Officials planned for much of the approved stimulus to kick in during 2010.  According to Reddy some of the stimulus was used as a “quick injection to aid struggling states and the unemployed” and the larger projects, such as bridges and parks, are just getting started.  The largest federal contract awarded to date is over $1.4 billion for the Savannah Nuclear Solutions, LLC in Aiken, SC.

But what is the correlation between the stimulus and unemployment?  Although the economy is improving, millions of jobs have been lost since February, despite the passing of the stimulus.  However, there is light at the end of the tunnel.  Just over a quarter of the stimulus money – $195 billion – is already out the door, so we should be feeling the effects over the next couple of months (or at worse, years).  But with the good comes the bad.  As we were putting this post together we stumbled across a Wall Street Journal analysis that found President’s Obama’s administration overstated the number of jobs created by stimulus money by at least 20,000 of the 640,000 claimed.  Not good.

picture 2 (Not So) Sudden Stimulus Impact

Recipient Reports, Bureau of Labor Statistics

If you’re interested, you can track the Recovery Act here.  There is a lot of useful data available, including an overview of funding, top contracts, progress to date, top states by jobs created and information on the largest awards.

By Building Experts Team

We don’t spend enough time talking about developers, so today we’re giving Edward J. Fritsch and his team at Highwoods Properties, Inc. their own space here at Build Intel.

Featured in the Fall edition of Development Magazine, Highwoods, based in Raleigh, North Carolina, was recently named NAIOP’s 2009 Developer of the Year.  For those of you unfamiliar with NAIOP (NAIOP is a former IMRE client), the Commercial Real Estate Development Association, they are the “leading organization for developers, owners and related professionals in office, industrial and mixed-use real estate.”  Like the association they belong to, Highwoods is a “leader in both real estate and general business communities, proven by its ability to outperform no matter what the real estate cycle,” said Thomas J. Bisacquino, NAIOP president.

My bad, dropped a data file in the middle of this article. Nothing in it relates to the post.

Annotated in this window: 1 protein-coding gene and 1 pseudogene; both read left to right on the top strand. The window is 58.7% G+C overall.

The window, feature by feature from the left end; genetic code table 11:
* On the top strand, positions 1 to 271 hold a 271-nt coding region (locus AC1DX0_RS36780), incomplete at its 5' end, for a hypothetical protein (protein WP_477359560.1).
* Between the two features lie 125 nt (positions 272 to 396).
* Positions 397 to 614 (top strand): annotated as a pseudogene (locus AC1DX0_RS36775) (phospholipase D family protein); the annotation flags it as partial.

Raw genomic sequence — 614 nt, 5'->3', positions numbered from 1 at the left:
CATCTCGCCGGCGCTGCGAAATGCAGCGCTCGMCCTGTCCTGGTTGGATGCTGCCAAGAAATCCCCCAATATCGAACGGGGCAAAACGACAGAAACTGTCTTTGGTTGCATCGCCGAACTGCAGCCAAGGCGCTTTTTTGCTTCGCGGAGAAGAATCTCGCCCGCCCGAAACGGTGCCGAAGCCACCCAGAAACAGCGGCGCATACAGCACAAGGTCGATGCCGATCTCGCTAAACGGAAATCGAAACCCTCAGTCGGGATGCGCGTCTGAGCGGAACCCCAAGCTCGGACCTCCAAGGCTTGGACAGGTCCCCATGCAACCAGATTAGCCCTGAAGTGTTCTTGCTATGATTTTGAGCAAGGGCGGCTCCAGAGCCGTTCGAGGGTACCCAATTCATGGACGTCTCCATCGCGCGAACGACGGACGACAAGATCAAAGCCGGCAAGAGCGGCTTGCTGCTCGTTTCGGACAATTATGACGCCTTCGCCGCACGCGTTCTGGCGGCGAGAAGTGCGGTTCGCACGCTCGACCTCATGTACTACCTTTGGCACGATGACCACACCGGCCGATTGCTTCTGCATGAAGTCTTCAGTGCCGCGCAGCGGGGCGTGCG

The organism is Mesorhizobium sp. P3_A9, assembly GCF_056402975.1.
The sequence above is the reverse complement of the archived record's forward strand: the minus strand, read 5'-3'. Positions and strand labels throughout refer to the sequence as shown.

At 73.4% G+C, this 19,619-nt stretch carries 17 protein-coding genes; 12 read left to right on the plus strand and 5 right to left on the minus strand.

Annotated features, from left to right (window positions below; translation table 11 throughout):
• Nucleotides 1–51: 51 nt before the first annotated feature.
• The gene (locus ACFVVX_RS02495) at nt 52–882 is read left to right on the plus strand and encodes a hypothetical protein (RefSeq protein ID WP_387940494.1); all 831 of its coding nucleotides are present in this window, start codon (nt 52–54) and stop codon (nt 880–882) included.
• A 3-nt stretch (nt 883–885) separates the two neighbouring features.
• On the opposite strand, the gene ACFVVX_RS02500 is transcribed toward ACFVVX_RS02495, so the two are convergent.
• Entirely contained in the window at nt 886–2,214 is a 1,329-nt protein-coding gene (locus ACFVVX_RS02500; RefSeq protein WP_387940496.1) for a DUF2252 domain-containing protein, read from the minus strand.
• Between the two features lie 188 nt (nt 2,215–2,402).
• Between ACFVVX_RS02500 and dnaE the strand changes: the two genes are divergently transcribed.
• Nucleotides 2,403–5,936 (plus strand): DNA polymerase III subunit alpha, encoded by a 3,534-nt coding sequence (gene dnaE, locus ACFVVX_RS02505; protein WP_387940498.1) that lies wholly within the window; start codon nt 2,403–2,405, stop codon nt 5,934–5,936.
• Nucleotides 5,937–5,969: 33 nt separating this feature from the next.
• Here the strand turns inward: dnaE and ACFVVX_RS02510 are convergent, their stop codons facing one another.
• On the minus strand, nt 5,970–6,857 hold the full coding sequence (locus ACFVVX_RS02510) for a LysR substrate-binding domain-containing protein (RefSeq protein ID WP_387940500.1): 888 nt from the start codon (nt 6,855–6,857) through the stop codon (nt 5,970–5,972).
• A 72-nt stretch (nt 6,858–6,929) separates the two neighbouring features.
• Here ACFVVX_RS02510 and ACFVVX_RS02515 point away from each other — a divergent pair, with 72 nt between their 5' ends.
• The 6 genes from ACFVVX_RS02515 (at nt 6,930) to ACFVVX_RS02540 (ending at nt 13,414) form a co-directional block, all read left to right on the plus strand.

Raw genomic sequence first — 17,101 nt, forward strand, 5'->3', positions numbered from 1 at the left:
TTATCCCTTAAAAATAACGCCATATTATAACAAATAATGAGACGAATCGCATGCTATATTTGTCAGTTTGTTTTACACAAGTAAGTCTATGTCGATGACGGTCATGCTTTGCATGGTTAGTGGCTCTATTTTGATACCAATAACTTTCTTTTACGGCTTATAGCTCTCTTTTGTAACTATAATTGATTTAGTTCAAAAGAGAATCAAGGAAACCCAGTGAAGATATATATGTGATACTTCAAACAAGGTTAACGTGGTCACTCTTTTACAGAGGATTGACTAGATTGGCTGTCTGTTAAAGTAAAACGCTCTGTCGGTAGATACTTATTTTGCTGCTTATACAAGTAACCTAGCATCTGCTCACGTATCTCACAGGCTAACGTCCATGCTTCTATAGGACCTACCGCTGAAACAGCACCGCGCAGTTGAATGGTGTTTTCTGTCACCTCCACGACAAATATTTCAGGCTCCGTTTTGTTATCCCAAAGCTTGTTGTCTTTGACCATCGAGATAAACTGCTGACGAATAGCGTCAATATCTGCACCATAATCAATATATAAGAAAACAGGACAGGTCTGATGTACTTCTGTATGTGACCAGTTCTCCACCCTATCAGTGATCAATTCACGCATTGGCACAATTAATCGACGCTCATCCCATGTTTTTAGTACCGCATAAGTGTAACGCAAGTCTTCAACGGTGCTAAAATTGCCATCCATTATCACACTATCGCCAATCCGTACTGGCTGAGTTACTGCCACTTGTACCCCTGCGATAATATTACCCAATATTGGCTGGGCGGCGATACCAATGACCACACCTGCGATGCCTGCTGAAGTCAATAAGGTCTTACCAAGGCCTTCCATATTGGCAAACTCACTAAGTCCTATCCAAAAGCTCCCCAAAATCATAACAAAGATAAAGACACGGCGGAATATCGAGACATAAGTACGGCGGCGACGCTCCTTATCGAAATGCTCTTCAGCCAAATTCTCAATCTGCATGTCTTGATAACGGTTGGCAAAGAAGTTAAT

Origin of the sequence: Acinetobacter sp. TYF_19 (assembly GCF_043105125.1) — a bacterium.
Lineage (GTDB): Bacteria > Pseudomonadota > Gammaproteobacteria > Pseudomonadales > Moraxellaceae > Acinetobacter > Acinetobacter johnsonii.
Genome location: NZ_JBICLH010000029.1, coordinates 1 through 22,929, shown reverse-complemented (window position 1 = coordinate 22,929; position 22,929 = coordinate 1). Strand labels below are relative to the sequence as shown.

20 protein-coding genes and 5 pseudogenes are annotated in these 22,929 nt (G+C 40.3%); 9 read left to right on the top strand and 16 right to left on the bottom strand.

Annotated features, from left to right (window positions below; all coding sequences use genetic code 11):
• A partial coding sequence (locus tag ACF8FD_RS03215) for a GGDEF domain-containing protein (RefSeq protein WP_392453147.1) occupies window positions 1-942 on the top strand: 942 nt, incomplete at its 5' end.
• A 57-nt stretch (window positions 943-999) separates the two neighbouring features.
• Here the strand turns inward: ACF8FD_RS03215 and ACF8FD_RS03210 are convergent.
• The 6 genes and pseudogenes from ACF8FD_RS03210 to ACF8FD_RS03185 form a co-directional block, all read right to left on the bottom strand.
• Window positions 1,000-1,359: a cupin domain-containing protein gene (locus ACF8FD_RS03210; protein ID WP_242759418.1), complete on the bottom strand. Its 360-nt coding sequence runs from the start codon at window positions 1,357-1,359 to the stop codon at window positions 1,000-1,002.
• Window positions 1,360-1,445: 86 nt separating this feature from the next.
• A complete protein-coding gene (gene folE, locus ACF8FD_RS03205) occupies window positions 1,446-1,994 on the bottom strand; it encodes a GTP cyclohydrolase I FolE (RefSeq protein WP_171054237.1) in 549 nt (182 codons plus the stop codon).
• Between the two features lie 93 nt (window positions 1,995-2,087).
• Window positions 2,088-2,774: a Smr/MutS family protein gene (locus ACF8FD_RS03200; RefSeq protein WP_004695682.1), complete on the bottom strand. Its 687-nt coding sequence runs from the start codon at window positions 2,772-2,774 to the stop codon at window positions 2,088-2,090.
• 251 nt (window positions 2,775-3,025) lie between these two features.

glo 50f99061 3f04 4be6 a232 a76cee0b76ee Developing for Success in Today's Built Environment

Highwoods Properties

What makes Highwoods one of the most successful developers in the country?  You have to look back to 2005 when Highwoods was well ahead of the curve.  Although the market was booming, Highwoods took a closer look at itself and realized things had to be done differently to thrive over the long haul. This effort led to the development of a 130-page strategic plan that outlined the following key objectives:

  • Retain the company’s best assets in its most desirable submarkets
  • Dispose of all non-core land and buildings at historically high price levels
  • Take the proceeds of those sales and pay down debt to dramatically strengthen the balance sheet
  • Fund a robust development pipeline

The plan was simple: accumulate money when others are buying at higher prices and spend it when others are selling at discounted prices.  As smart as the plan was, it is only part of Highwoods story.  You too should consider the best practices below as you look towards 2010 and beyond.  It doesn’t only apply to commercial real estate developers.  There’s lessons to be learned for everyone in the industry, no matter what role your business or service plays.

  • Using the term “customer.” Highwood does not have a single tenant at any of its properties.  The company refers to them as customers to denote the business and moral responsibility they have to the individual or entity.  Highwoods is dedicated to building a long-term, mutually beneficial relationship with their customers.
  • Focus on customer service. Highwoods launched its School of Excellence in 2006 to make sure every employee understands the importance of great customer service and how to implement and exemplify “The Highwoods Standard.”
  • Highwoods breeds creativity and motivation. Every employee is given the tools and latitude for professional growth.  Internal hierarchies that restrict communication are detested and the CEO visits every company office at least once a year for a two-hour working session with employees to discuss the company and its long-term strategic plan.